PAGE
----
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Kaua‘i man sentenced to probation for government theft

LIHU‘E — The former federal government employee who illegally spent $35,000 in public money, expressed remorse before his sentencing in federal court on Tuesday.

Scott Poland, 58, pleaded guilty in November 2022 to two counts of government theft for making dozens of unauthorized purchases while working for the U.S. Fish and Wildlife Service on Kaua‘i.

On Tuesday afternoon, federal Judge Helen Gillmor sentenced Poland to three years probation and required him to pay the $35,000 back in restitution.

“I was entrusted with public money and used it for my personal use, and for this I am truly sorry,” wrote Poland in a statement to the court. “I have always prided myself on the respect that my community and my family had for me that I know that I no longer have, and can only work and move forward to gain that trust and forgiveness in the future.”

The indictment filed against Poland lists 43 unauthorized purchases, most of which occurred on Kaua‘i. These were largely mundane expenses, at stores like The Home Depot and Walmart, and utility companies, like a monthly bill payment to AT&T.

The purchases ranged in value from $26.03 at Island Ace Hardware in Princeville to back-to-back payments of more than $1,000 at a Lihu‘e auto repair shop. While all the offenses mentioned in the indictment occurred within a six-month period in 2017, prosecutors allege the activity was going on back in 2013.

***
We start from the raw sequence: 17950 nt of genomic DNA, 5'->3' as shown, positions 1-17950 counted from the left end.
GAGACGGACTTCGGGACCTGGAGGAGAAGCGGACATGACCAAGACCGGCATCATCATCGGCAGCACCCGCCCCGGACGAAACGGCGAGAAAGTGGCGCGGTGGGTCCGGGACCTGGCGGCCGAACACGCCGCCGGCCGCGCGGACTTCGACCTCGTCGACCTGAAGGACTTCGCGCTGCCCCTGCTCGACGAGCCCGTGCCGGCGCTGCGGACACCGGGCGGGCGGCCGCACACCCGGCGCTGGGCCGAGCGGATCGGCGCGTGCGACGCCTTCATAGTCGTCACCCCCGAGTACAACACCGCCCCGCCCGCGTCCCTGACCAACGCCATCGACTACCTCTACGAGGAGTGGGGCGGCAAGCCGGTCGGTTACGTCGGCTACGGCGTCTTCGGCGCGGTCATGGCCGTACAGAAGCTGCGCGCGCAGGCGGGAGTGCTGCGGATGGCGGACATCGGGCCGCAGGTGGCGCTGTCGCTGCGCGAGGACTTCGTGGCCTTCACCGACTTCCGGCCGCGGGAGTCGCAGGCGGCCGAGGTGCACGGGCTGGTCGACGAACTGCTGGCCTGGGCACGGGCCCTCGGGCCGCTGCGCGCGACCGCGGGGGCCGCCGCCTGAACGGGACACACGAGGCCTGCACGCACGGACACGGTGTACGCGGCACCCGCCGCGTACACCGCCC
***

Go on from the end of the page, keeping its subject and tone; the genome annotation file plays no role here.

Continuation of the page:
The sentence was relatively lenient — theft of government property is a felony offense that can result in a maximum sentence of 10 years in prison.

In a memo, Poland’s attorney, federal Public Defender Craig Jerome, emphasized that Poland and his wife “struggled financially,” especially after his wife retired. The illegal purchases ramped up after his family was evicted from their residence in 2017.

“While certainly inexcusable and criminal, Mr. Poland’s conduct was not funding an extravagant or indulgent lifestyle,” wrote Jerome.

According to court documents, when confronted with the unauthorized purchases in 2017, Poland said to his supervisor: “What do you want me to do? I’m being paid as a GS-4, and I can’t make it.”

Jerome argued for probation, citing Poland’s financial struggles, status as a veteran, limited criminal history and recent enrollment in a college program.

Poland’s wife also offered her support for her husband, stating in a letter to the judge that he was “not a criminal, just a man that made some poor choices and has learned his lesson.”


Guthrie Scrimgeour, reporter, can be reached at 808-647-0329 or
Source: The Garden Island

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